Cromwell did for Bankman-Fried involved “a position that had been
established in the stock of Robinhood Markets, Inc.” according to the
Dietderich declaration.

So the paragraph above, that has vanished from public viewing, adds the
smoking gun that federal prosecutors believe that some lawyer or law firm
created “a foreign special purpose vehicle” to hide more than half a
billion dollars of looted funds. It also means that it is highly likely
that federal prosecutors know who that lawyer or law firm is.

This information comes at a delicate time for Sullivan & Cromwell. Next
Monday, February 6, the U.S. Trustee in the FTX bankruptcy case, who
represents the U.S. Department of Justice, is scheduled to present its case
at a hearing as to why an independent examiner should be appointed so that
Sullivan & Cromwell is not afforded the ability to investigate its own
conduct in its previous legal dealings with FTX and Sam Bankman-Fried.
Sullivan & Cromwell has aggressively opposed that intervention.

The government’s newly disclosed position that the half billion dollars of
Robinhood shares – on which Sullivan & Cromwell provided legal guidance to
Sam Bankman-Fried – came from “the proceeds of wire fraud” and “money
laundering” isn’t a good look for Sullivan & Cromwell.

The Document Is Deeply Embarrassing and a Potential Legal Threat to the
Government of the Bahamas:

The third paragraph on page three of the document carries this revelation,
backed by an explosive email from Bankman-Fried:

“Moreover, although the Government has not identified the source of the
hack that occurred shortly before the initial conference, the defendant’s
misuse of FTX and Alameda assets during November 2022 independently
justifies the bail condition. As FTX struggled to meet customer withdrawal
requests in early November, Bankman-Fried approved halting customer
withdrawals from the exchange. Shortly thereafter, however, he reopened
withdrawals only for customers in the Bahamas. In an email to Ryan Pinder,
Attorney General of the Bahamas on November 10, 2022, Bankman-Fried wrote
in part, ‘We are deeply grateful for what The Bahamas has done for us, and
deeply committed to it. We are also deeply sorry about this mess. As part
of this: we have segregated funds for all Bahamian customers on FTX. And we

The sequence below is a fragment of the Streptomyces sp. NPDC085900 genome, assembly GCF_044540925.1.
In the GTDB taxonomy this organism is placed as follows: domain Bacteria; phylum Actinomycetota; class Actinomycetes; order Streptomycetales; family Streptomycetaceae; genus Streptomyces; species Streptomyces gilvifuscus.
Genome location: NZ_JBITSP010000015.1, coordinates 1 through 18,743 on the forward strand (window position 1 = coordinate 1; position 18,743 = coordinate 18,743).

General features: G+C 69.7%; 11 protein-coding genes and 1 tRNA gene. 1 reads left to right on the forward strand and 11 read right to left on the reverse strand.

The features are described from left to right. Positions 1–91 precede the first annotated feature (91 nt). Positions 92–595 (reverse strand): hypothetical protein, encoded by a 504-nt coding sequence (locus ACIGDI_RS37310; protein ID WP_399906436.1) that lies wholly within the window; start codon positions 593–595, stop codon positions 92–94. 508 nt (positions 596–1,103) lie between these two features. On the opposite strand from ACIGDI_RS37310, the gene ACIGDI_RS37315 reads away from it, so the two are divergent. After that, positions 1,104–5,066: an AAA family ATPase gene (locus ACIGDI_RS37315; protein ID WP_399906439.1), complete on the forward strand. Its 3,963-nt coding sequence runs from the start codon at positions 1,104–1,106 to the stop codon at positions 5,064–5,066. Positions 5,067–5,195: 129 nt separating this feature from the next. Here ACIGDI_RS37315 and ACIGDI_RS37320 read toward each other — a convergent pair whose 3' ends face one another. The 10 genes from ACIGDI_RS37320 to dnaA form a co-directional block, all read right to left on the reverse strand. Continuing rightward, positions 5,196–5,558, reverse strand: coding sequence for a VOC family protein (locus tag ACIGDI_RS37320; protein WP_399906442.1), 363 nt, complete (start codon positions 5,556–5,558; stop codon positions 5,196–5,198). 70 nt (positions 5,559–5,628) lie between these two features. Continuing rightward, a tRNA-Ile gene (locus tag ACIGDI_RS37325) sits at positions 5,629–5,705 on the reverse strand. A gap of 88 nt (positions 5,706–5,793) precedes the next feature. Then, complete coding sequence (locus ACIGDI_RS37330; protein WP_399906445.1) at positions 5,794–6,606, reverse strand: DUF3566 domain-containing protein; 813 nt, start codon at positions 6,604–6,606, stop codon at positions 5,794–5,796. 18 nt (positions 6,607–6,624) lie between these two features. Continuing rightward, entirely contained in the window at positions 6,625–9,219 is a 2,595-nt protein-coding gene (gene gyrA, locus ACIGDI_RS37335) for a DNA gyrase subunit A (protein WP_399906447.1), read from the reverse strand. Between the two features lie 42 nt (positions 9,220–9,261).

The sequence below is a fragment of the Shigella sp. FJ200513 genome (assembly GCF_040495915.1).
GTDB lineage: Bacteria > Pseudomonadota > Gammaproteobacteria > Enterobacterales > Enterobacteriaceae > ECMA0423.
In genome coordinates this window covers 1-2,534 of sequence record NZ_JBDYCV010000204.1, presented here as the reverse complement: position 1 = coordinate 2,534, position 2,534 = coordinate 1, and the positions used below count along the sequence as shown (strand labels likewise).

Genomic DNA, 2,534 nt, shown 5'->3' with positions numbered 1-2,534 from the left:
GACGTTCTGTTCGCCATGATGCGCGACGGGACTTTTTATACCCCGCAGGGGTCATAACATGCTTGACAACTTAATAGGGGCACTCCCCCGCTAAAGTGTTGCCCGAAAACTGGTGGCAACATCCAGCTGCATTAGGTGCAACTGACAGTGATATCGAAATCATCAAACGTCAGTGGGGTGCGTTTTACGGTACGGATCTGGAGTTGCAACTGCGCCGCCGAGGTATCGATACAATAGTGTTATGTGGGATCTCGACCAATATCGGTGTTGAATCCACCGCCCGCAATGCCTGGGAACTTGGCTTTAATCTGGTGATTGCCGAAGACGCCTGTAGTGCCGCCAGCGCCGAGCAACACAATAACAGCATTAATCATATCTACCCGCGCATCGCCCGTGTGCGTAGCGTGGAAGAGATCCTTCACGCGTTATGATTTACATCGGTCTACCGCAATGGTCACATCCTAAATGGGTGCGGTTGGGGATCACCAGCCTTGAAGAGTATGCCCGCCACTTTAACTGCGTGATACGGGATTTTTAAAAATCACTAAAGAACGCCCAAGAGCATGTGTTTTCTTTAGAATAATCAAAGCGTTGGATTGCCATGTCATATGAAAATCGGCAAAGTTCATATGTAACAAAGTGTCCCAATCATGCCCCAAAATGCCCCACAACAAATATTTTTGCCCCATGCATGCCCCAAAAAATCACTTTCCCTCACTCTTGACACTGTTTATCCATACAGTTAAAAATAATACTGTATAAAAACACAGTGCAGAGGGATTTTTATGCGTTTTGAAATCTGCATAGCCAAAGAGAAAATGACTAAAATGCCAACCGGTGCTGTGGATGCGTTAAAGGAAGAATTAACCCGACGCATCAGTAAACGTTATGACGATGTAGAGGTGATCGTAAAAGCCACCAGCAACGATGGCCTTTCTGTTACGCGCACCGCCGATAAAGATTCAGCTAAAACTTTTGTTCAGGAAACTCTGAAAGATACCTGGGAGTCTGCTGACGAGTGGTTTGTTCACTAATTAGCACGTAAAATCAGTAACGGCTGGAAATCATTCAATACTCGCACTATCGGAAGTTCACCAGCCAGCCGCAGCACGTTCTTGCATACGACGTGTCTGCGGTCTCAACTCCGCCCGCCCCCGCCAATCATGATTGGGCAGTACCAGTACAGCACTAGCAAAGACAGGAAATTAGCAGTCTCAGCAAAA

would be more than happy to open up withdrawals for all Bahamian customers
on FTX, so that they can, tomorrow, fully withdraw all of their assets,
making them fully whole. It’s your call whether you want us to do this–but
we are more than happy to and would consider it the very least of our duty
to the country, and could open it up immediately if you reply saying you
want us to. If we don’t hear back from you, we are going to go ahead and do
it tomorrow.’ Opening withdrawals exclusively for Bahamians resulted in
millions of dollars being withdrawn from the exchange, while other
customers of FTX had no ability to access withdrawals.”

This is not the first time that something less than transparent has
occurred in FTX cases. In fact, a dark curtain has been drawn around much
of what is going on in both the FTX bankruptcy case in Delaware and the
criminal case in lower Manhattan.

For starters, the media has been unable to obtain a list of customer names
in the FTX bankruptcy case and had to hire a lawyer to get creditors’ names
released. After the creditors names were finally released, and mega banks
on Wall Street were included on the list of creditors, a clarifying
statement was issued saying that not all of the names on the creditors’
list might actually be creditors. So, almost three months after the FTX
bankruptcy petition was filed, the public has no clarity on who the
creditors or customers are.

In the criminal case against Sam Bankman-Fried, media outlets had to
intervene to ask the court to reveal the names of two unnamed persons who
guaranteed bonds of $500,000 and $200,000 to secure Bankman-Fried’s release
on bail, in addition to his parents who put up their California home as
collateral. Judge Kaplan ruled in favor of the media but has put his
decision on hold pending an appeal.

The criminal court case also suffered an embarrassment when the first judge
assigned to the case, Judge Ronnie Abrams, had to later recuse herself
because her husband, Greg Andres, is a law partner at Davis Polk & Wardwell
LLP, which handled a deal involving crypto exchanges FTX and BlockFi, both
of which are now in bankruptcy. See our report: Sam Bankman-Fried’s
Criminal Trial Judge Is Married to Law Partner of Firm that Arranged the
FTX-BlockFi Deal.

The polling organization, Gallup, reported last September that American
adults’ trust in the federal judicial branch had fallen from a high of 80
percent in 1999 to a new low of just 47 percent last year. If American
democracy is to survive, our federal institutions must do a far better job
at providing transparency to the public and policing conflicts of interest.